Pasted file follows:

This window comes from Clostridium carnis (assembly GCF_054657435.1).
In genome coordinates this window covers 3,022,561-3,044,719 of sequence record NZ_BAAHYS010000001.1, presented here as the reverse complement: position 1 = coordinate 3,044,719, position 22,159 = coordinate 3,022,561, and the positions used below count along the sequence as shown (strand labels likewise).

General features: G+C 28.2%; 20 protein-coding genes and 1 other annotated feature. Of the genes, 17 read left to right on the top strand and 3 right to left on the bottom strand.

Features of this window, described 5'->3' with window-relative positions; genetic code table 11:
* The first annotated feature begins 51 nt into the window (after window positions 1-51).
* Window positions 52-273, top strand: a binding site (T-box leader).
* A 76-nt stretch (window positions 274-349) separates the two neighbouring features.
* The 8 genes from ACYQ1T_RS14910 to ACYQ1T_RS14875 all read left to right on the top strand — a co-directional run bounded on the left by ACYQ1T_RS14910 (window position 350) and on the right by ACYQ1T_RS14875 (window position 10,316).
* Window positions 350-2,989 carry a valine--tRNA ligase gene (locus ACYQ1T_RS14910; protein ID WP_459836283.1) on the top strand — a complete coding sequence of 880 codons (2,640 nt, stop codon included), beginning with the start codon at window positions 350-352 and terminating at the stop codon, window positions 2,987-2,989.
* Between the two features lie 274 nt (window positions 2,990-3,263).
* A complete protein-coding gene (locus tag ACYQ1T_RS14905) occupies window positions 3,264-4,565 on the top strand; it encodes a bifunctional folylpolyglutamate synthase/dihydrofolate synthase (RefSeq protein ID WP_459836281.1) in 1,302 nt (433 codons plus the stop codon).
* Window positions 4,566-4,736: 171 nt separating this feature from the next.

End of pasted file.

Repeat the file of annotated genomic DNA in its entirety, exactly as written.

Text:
This window comes from Clostridium carnis (assembly GCF_054657435.1).
In genome coordinates this window covers 3,022,561-3,044,719 of sequence record NZ_BAAHYS010000001.1, presented here as the reverse complement: position 1 = coordinate 3,044,719, position 22,159 = coordinate 3,022,561, and the positions used below count along the sequence as shown (strand labels likewise).

General features: G+C 28.2%; 20 protein-coding genes and 1 other annotated feature. Of the genes, 17 read left to right on the top strand and 3 right to left on the bottom strand.

Features of this window, described 5'->3' with window-relative positions; genetic code table 11:
* The first annotated feature begins 51 nt into the window (after window positions 1-51).
* Window positions 52-273, top strand: a binding site (T-box leader).
* A 76-nt stretch (window positions 274-349) separates the two neighbouring features.
* The 8 genes from ACYQ1T_RS14910 to ACYQ1T_RS14875 all read left to right on the top strand — a co-directional run bounded on the left by ACYQ1T_RS14910 (window position 350) and on the right by ACYQ1T_RS14875 (window position 10,316).
* Window positions 350-2,989 carry a valine--tRNA ligase gene (locus ACYQ1T_RS14910; protein ID WP_459836283.1) on the top strand — a complete coding sequence of 880 codons (2,640 nt, stop codon included), beginning with the start codon at window positions 350-352 and terminating at the stop codon, window positions 2,987-2,989.
* Between the two features lie 274 nt (window positions 2,990-3,263).
* A complete protein-coding gene (locus tag ACYQ1T_RS14905) occupies window positions 3,264-4,565 on the top strand; it encodes a bifunctional folylpolyglutamate synthase/dihydrofolate synthase (RefSeq protein ID WP_459836281.1) in 1,302 nt (433 codons plus the stop codon).
* Window positions 4,566-4,736: 171 nt separating this feature from the next.